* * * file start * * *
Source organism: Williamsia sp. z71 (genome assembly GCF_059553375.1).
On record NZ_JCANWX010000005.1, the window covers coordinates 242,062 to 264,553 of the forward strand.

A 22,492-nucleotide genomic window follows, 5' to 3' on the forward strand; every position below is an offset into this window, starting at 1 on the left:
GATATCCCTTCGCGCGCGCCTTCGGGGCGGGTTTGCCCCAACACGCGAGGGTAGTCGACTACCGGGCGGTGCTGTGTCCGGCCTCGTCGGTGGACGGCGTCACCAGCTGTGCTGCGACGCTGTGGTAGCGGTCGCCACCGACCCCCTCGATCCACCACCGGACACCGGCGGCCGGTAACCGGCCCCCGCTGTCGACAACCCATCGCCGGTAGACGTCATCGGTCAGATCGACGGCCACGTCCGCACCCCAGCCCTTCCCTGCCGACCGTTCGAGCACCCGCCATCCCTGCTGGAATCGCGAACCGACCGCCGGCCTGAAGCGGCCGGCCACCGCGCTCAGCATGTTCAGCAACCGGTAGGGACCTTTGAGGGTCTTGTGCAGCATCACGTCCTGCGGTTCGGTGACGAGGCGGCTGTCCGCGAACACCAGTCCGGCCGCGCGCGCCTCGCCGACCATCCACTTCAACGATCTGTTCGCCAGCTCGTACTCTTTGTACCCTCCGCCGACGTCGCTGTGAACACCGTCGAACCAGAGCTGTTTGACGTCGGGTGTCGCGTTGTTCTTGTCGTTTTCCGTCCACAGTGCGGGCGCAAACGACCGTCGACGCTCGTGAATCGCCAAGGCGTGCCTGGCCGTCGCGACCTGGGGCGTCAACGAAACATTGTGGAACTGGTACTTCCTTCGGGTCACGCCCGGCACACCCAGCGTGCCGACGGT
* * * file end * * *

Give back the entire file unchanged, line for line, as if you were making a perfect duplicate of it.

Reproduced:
Source organism: Williamsia sp. z71 (genome assembly GCF_059553375.1).
On record NZ_JCANWX010000005.1, the window covers coordinates 242,062 to 264,553 of the forward strand.

A 22,492-nucleotide genomic window follows, 5' to 3' on the forward strand; every position below is an offset into this window, starting at 1 on the left:
GATATCCCTTCGCGCGCGCCTTCGGGGCGGGTTTGCCCCAACACGCGAGGGTAGTCGACTACCGGGCGGTGCTGTGTCCGGCCTCGTCGGTGGACGGCGTCACCAGCTGTGCTGCGACGCTGTGGTAGCGGTCGCCACCGACCCCCTCGATCCACCACCGGACACCGGCGGCCGGTAACCGGCCCCCGCTGTCGACAACCCATCGCCGGTAGACGTCATCGGTCAGATCGACGGCCACGTCCGCACCCCAGCCCTTCCCTGCCGACCGTTCGAGCACCCGCCATCCCTGCTGGAATCGCGAACCGACCGCCGGCCTGAAGCGGCCGGCCACCGCGCTCAGCATGTTCAGCAACCGGTAGGGACCTTTGAGGGTCTTGTGCAGCATCACGTCCTGCGGTTCGGTGACGAGGCGGCTGTCCGCGAACACCAGTCCGGCCGCGCGCGCCTCGCCGACCATCCACTTCAACGATCTGTTCGCCAGCTCGTACTCTTTGTACCCTCCGCCGACGTCGCTGTGAACACCGTCGAACCAGAGCTGTTTGACGTCGGGTGTCGCGTTGTTCTTGTCGTTTTCCGTCCACAGTGCGGGCGCAAACGACCGTCGACGCTCGTGAATCGCCAAGGCGTGCCTGGCCGTCGCGACCTGGGGCGTCAACGAAACATTGTGGAACTGGTACTTCCTTCGGGTCACGCCCGGCACACCCAGCGTGCCGACGGT